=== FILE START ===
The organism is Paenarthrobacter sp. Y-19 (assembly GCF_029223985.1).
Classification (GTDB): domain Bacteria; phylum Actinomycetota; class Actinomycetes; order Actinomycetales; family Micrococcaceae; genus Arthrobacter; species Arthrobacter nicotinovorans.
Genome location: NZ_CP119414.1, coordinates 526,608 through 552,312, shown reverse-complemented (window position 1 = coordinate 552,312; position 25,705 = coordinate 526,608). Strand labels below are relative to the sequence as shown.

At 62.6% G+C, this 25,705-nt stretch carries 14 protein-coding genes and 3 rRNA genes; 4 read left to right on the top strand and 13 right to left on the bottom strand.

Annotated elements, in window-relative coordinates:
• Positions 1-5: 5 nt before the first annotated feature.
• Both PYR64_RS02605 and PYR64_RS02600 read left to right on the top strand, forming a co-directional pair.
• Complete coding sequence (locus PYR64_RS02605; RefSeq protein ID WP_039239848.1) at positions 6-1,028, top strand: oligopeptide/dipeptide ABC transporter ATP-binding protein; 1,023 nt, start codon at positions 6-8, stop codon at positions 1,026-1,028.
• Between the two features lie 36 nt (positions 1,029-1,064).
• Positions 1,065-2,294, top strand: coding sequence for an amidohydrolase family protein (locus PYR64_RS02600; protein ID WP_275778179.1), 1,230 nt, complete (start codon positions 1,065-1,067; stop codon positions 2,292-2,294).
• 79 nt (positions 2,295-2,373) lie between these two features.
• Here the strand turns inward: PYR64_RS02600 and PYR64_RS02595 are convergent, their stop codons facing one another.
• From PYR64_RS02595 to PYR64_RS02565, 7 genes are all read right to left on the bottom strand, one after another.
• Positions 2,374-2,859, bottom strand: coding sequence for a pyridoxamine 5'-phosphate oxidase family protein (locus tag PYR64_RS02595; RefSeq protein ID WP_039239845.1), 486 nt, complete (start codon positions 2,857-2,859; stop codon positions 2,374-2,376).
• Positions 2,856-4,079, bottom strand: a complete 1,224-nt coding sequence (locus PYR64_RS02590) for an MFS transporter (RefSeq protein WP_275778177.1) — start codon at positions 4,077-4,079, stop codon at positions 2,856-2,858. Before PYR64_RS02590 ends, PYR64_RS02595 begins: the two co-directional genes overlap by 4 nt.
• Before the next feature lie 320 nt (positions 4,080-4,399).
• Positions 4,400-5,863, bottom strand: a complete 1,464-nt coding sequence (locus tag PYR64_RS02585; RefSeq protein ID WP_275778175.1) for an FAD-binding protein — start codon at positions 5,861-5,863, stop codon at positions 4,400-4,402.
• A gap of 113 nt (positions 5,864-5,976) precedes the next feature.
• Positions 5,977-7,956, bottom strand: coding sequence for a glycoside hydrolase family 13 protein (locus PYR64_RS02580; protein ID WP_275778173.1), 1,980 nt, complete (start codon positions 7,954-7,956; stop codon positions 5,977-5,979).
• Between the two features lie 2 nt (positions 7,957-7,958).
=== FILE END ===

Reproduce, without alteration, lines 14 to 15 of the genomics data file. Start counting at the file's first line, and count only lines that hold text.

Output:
• Positions 2,374-2,859, bottom strand: coding sequence for a pyridoxamine 5'-phosphate oxidase family protein (locus tag PYR64_RS02595; RefSeq protein ID WP_039239845.1), 486 nt, complete (start codon positions 2,857-2,859; stop codon positions 2,374-2,376).
• Positions 2,856-4,079, bottom strand: a complete 1,224-nt coding sequence (locus PYR64_RS02590) for an MFS transporter (RefSeq protein WP_275778177.1) — start codon at positions 4,077-4,079, stop codon at positions 2,856-2,858. Before PYR64_RS02590 ends, PYR64_RS02595 begins: the two co-directional genes overlap by 4 nt.